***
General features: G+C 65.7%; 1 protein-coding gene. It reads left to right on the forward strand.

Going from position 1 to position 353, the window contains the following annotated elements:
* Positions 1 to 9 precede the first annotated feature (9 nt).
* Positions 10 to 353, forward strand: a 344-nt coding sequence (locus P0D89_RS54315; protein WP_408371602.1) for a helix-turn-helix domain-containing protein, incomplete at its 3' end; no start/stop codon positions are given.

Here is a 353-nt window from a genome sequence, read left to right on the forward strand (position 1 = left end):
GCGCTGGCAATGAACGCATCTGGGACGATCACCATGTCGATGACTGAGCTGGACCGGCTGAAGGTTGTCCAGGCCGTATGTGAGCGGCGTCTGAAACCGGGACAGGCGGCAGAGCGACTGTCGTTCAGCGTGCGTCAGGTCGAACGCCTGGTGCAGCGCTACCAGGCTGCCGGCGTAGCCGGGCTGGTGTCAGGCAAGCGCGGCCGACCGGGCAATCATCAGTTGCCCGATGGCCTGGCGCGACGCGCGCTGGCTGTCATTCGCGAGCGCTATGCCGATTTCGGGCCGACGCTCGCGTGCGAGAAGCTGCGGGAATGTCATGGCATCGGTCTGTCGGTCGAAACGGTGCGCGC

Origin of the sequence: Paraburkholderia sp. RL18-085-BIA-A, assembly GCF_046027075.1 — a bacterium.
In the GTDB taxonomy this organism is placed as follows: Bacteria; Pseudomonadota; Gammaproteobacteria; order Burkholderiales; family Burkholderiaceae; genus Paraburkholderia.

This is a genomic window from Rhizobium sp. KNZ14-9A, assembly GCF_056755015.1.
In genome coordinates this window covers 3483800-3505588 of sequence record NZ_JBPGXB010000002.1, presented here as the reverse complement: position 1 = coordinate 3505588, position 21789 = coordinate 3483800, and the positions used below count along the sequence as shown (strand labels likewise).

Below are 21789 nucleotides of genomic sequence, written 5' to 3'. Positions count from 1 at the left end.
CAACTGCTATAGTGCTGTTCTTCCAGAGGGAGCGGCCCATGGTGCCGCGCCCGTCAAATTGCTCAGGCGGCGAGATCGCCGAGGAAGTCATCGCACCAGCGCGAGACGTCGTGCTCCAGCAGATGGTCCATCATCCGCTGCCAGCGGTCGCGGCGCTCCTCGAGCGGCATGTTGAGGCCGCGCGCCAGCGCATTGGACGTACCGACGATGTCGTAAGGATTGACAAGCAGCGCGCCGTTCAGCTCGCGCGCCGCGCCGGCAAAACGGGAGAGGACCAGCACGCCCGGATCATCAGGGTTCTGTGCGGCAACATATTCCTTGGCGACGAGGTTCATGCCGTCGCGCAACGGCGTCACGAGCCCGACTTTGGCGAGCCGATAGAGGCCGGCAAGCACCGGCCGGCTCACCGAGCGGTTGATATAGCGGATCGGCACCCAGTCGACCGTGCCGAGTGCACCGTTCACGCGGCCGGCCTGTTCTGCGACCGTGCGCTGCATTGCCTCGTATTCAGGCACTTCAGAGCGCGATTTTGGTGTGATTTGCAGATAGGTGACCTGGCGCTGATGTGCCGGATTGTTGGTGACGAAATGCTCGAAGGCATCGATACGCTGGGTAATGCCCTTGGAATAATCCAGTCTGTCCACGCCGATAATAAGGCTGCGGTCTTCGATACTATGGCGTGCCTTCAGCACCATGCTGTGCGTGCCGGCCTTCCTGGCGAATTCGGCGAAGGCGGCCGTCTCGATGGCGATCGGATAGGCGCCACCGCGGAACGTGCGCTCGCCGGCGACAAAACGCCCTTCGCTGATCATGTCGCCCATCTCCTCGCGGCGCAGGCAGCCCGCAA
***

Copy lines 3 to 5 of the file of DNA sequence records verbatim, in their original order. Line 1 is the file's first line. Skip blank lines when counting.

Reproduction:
* Positions 1 to 9 precede the first annotated feature (9 nt).
* Positions 10 to 353, forward strand: a 344-nt coding sequence (locus P0D89_RS54315; protein WP_408371602.1) for a helix-turn-helix domain-containing protein, incomplete at its 3' end; no start/stop codon positions are given.

Here is a 353-nt window from a genome sequence, read left to right on the forward strand (position 1 = left end):